Review: All Men Are Brothers (1973)

All Men Are Brothers is another huge Chang Cheh-directed production from Shaws when they were at the height of their powers, with just about all their action stars and four of their action choreographers (including my favourite, Lau Kar Leung). It picks up its story from the same source as The Water Margin and doesn’t go to much trouble introducing the characters… so you’re advised to watch The Water Margin first, so you know why David Chiang has his own sound effect.

The film opens very quietly, with a clandestine meeting in a high-class brothel between the Sung Emperor and wrestler and hero-about-town Yen Qing (David Chiang), where a bargain is struck: the emperor will pardon the 108 heroes of Liangshan, and the heroes will busy themselves dealing with the rebel armies that challenge the kingdom. We’re then presented with a series of quick scenes showing us the heroes doing battle with rebel forces, losing a few men but obviously proving to be the superior side.

The rebels, however, are led by a false emperor named Fang La (played by Chu Mu) and his puppet court, holed up in a heavily fortified city called Yongjinmen. The heroes try an assault against the city by water, but fail miserably, losing many men in the ensuing fight. It’s up to wonderboy Yen Qing and his heroic buddies to find a successful way to take the fortress and survive, destroying Fang La and his supporters.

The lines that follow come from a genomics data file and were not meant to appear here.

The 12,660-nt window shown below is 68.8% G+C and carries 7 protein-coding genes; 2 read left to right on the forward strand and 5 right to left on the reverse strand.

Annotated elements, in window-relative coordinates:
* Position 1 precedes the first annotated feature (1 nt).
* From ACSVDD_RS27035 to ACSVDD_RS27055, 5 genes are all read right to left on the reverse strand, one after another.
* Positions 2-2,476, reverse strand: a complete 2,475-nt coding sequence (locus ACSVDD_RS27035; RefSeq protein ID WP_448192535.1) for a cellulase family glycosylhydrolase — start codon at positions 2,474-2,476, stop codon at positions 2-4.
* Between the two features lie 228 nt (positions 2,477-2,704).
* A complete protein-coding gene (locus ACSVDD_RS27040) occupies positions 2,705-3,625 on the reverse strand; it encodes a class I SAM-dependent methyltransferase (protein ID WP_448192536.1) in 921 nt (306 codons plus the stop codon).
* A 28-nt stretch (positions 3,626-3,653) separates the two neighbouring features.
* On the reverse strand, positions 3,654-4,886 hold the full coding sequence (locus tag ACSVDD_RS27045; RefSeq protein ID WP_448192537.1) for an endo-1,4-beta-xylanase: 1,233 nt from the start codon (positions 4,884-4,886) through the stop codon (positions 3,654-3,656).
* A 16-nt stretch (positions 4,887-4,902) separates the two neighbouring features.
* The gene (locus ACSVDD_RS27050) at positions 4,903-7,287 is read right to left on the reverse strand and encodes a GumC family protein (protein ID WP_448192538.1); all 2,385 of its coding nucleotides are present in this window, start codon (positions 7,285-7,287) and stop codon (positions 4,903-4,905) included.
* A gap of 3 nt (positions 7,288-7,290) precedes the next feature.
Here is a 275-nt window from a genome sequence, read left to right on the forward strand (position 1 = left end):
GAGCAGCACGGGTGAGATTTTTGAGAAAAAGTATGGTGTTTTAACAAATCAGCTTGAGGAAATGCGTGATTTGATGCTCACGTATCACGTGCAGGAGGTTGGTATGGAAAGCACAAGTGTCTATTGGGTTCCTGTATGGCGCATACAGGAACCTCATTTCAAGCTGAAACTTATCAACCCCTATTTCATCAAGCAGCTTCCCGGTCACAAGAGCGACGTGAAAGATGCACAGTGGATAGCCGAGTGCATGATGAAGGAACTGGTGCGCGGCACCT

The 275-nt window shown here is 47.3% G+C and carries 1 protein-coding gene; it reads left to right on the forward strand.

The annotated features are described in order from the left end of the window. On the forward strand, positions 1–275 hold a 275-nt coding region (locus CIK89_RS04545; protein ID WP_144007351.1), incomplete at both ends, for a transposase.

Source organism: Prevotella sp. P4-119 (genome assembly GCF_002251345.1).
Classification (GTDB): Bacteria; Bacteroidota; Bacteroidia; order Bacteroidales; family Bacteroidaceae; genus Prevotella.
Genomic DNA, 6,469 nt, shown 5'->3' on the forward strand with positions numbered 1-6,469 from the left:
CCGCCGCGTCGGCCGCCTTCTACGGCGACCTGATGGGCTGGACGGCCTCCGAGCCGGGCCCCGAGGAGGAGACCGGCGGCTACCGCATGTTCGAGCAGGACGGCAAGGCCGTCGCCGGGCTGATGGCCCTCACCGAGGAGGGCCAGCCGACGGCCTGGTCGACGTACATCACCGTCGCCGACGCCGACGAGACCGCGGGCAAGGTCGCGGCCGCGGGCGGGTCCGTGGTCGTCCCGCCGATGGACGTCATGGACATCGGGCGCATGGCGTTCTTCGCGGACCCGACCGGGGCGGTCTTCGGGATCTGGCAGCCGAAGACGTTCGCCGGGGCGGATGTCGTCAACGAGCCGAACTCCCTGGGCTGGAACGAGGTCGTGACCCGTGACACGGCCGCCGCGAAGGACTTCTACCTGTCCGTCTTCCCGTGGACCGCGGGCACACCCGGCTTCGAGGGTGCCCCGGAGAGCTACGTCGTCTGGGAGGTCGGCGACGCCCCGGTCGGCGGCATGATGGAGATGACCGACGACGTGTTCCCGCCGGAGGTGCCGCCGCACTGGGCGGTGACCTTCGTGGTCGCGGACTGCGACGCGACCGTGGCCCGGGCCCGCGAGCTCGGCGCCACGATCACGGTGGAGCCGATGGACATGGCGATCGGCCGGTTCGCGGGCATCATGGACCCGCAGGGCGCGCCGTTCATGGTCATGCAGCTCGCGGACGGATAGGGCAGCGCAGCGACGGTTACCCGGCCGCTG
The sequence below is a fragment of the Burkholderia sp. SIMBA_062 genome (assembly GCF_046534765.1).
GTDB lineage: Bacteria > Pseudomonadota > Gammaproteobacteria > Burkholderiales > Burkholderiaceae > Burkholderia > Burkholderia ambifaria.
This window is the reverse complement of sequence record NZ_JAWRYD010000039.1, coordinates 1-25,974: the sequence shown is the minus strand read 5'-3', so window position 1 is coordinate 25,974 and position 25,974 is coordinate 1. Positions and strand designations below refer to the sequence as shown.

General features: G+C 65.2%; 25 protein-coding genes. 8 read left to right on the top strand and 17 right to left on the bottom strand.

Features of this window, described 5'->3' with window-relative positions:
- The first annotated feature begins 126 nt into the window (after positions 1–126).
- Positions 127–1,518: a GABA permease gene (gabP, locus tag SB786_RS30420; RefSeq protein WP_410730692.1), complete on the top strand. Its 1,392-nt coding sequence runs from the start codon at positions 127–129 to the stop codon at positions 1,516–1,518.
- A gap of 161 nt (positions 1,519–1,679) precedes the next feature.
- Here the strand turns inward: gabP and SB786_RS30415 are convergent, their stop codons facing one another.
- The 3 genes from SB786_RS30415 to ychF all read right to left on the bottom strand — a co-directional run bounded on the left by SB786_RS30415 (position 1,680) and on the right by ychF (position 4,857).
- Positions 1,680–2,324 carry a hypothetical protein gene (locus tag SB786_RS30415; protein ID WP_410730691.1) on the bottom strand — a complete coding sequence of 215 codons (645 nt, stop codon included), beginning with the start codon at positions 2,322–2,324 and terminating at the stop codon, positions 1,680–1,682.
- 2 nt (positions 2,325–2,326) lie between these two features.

This film’s a little more focused than its predecessor, coming very quickly to the problem of taking Yongjinmen and presenting us with a relatively small group of characters to focus on. The strategy involved in the story is not as well presented as it could be, though: the first attempt to take the city by sea looks fairly dodgy, as the heroes are caught in a trap that looks, really, quite pathetically easy to escape. Still, things become more interesting when the leading actors sneak into town, skulking around incognito while they devise a plan. Fans of The Black Whirlwind (Fan Mei-sheng) from the first film will see him take center stage for a bit, since he’s not so good at subterfuge. It’s the way he cries out, “The Black Whirlwind is here!” and lays about him with two axes that makes him a terrible hidden spy. There’s a great flashback introducing him at the start of the film, though: he really does get a lot of screen time here, and it’s great to watch.

Chen Kuan-tai gets the best fight sequence in the two films, facing off against several generals and a seemingly inexhaustible supply of the period epic film equivalent of garden-variety militia. Bolo Yueng turns up as an enormous, fur pelt-wearing general, intent on wrestling with David Chiang and Fan Mei-sheng. Though he’s prominent in the cast list, Ti Lung lurks on the outside of town for most of the film, making a suprise entrance in quite for the last scene.

Overall, All Men Are Brothers isn’t quite as tight or as much fun as the The Water Margin, but it’s still pretty solid. Recommended for anyone who enjoyed the first film (do see it, really!), or likes Chang Cheh’s stories of epic bloodshed and heroism.

8 heroes trapped by quite a low fence and netting out of 10.
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